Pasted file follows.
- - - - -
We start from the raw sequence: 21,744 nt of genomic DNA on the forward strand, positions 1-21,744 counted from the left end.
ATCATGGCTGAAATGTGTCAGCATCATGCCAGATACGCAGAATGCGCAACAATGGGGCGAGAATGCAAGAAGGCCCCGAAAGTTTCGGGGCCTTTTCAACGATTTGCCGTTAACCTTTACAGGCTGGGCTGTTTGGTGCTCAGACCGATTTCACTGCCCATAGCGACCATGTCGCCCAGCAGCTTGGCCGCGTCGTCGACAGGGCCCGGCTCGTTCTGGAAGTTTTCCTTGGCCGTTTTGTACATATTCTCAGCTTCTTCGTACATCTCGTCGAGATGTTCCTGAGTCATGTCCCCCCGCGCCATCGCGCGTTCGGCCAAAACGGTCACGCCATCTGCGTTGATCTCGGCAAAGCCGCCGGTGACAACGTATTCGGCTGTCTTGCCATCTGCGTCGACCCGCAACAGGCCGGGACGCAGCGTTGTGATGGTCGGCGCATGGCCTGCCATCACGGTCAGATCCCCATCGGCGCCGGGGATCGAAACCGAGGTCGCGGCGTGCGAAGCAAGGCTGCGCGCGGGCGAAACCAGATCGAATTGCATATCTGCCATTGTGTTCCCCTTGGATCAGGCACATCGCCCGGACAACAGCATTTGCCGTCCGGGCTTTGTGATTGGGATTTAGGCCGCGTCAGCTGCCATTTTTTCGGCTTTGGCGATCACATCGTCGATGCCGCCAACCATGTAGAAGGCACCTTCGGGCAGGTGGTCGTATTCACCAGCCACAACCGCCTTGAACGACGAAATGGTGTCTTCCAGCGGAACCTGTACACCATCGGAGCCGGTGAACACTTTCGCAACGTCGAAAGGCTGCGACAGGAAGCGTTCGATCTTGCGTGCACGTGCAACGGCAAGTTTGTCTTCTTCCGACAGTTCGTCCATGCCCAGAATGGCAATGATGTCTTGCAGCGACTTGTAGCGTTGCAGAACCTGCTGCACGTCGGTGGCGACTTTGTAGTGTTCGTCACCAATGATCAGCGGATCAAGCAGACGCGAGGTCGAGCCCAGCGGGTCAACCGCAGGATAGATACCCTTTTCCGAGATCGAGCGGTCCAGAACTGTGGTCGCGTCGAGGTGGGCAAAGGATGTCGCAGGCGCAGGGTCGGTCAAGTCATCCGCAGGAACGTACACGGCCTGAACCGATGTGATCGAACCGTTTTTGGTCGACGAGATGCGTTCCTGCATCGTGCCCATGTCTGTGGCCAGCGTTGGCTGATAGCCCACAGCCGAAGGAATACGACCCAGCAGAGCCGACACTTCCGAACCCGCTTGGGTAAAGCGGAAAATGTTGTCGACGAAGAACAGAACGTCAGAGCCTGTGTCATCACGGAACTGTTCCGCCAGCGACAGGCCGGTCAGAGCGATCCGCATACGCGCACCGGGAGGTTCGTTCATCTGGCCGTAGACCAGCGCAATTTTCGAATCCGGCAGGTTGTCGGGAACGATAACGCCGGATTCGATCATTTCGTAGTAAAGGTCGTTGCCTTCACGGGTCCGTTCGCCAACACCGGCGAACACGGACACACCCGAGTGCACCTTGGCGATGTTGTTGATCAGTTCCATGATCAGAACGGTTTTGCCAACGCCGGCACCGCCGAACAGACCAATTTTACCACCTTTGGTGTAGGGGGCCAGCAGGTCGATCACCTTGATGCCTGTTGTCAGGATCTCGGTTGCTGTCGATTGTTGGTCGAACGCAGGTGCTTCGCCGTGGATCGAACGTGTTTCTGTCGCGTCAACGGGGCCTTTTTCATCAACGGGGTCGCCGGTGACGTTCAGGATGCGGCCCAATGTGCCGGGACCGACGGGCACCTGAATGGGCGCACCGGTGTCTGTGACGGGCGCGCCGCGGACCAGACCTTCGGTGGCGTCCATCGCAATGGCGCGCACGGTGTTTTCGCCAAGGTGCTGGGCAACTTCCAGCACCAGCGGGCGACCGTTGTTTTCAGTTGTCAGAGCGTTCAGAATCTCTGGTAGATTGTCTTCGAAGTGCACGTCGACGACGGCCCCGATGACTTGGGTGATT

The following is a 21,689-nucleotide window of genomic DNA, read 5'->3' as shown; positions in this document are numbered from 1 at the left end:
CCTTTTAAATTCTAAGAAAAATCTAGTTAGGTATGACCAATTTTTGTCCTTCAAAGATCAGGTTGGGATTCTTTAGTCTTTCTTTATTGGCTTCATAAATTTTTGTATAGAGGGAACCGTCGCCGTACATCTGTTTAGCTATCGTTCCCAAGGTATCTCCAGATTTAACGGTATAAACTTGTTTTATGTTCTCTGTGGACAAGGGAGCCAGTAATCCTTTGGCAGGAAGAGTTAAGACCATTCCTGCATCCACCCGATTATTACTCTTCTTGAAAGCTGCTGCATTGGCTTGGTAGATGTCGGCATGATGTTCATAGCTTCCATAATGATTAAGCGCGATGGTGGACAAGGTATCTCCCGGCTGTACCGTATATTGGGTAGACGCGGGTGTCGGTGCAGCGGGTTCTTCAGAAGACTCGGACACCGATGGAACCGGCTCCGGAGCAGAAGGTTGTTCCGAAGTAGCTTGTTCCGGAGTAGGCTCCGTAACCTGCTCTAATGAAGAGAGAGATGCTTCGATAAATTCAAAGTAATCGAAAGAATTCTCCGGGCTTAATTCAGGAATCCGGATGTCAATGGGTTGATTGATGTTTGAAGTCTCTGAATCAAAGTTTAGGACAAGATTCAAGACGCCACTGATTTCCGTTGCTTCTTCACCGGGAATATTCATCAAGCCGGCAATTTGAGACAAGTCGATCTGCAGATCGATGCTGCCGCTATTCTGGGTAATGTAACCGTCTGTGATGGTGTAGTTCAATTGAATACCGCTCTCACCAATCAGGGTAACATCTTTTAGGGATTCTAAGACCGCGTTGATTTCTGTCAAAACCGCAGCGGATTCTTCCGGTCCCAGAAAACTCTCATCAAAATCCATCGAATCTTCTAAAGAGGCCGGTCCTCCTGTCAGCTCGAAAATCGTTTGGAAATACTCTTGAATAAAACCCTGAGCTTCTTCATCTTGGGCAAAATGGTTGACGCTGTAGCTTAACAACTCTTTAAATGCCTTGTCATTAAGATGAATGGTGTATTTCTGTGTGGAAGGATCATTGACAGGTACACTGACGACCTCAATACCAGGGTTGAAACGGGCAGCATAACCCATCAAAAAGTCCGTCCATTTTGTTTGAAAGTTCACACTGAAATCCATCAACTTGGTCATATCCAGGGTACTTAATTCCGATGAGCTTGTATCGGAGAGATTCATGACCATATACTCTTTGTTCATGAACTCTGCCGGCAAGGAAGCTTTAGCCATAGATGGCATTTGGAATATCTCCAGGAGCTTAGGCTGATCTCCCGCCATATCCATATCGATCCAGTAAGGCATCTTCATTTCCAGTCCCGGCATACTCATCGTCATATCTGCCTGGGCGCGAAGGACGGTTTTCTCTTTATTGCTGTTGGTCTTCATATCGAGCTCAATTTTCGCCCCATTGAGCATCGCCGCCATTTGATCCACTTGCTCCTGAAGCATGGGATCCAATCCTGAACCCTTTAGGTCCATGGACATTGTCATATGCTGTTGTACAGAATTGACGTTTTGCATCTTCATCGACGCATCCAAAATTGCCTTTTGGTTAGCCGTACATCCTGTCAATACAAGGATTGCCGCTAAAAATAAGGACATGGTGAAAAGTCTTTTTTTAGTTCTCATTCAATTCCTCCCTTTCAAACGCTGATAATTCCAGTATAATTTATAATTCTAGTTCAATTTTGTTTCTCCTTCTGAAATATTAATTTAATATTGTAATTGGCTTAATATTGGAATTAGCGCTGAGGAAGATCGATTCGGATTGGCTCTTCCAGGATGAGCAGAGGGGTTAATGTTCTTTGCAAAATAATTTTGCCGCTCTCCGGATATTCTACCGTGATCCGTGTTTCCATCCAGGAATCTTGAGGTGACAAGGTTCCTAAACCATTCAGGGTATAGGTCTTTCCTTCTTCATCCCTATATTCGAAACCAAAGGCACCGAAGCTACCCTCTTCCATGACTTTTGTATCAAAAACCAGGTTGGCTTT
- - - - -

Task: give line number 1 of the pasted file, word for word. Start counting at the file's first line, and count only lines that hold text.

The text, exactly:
We start from the raw sequence: 21,744 nt of genomic DNA on the forward strand, positions 1-21,744 counted from the left end.